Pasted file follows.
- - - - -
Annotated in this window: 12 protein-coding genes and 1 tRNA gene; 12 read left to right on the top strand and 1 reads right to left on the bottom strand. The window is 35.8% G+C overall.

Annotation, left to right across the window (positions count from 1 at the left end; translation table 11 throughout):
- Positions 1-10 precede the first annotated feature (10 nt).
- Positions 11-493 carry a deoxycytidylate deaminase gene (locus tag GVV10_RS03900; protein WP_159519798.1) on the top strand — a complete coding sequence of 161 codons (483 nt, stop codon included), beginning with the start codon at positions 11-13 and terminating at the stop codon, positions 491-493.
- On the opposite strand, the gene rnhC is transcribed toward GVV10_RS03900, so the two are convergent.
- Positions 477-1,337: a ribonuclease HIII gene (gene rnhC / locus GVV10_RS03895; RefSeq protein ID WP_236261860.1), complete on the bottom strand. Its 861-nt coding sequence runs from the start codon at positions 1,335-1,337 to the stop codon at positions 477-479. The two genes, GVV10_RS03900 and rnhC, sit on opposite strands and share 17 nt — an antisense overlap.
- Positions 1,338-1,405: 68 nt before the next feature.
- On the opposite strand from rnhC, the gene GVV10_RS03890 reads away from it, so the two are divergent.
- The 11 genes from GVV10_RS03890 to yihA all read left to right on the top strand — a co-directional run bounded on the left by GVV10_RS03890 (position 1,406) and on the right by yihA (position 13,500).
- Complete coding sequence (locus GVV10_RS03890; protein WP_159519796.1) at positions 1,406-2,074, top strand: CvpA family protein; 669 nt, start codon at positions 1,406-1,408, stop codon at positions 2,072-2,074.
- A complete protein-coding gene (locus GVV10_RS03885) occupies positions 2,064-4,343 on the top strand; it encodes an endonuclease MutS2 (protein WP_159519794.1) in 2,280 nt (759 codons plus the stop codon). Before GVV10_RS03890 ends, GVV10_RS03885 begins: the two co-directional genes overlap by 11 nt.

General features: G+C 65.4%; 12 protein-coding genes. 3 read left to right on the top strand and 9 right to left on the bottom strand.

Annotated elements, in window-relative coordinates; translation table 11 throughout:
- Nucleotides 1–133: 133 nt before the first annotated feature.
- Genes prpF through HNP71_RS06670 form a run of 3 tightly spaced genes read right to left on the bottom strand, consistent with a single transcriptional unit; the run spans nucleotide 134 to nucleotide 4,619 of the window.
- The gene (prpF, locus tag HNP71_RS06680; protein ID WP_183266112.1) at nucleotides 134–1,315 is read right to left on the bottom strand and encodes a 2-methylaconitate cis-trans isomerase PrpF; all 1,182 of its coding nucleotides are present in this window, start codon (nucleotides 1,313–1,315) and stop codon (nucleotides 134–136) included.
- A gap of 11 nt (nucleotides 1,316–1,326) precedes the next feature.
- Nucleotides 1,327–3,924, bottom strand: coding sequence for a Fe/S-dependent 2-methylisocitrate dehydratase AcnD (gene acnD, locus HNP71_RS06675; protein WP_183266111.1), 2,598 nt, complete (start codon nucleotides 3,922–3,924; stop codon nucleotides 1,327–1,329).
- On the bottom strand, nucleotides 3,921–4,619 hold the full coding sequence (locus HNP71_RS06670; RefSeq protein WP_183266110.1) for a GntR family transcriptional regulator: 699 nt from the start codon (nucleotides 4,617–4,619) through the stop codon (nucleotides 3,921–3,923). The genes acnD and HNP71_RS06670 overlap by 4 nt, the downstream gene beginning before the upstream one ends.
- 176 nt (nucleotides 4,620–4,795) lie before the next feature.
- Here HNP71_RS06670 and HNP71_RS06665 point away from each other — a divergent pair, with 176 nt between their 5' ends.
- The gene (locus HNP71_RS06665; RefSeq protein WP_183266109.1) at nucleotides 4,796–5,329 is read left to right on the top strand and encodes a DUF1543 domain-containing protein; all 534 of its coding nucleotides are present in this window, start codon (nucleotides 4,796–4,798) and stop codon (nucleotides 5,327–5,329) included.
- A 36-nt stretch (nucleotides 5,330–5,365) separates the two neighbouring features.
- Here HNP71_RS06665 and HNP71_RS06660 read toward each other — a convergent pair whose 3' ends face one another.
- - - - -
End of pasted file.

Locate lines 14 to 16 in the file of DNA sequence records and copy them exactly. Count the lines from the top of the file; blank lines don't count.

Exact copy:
- Nucleotides 1–133: 133 nt before the first annotated feature.
- Genes prpF through HNP71_RS06670 form a run of 3 tightly spaced genes read right to left on the bottom strand, consistent with a single transcriptional unit; the run spans nucleotide 134 to nucleotide 4,619 of the window.
- The gene (prpF, locus tag HNP71_RS06680; protein ID WP_183266112.1) at nucleotides 134–1,315 is read right to left on the bottom strand and encodes a 2-methylaconitate cis-trans isomerase PrpF; all 1,182 of its coding nucleotides are present in this window, start codon (nucleotides 1,313–1,315) and stop codon (nucleotides 134–136) included.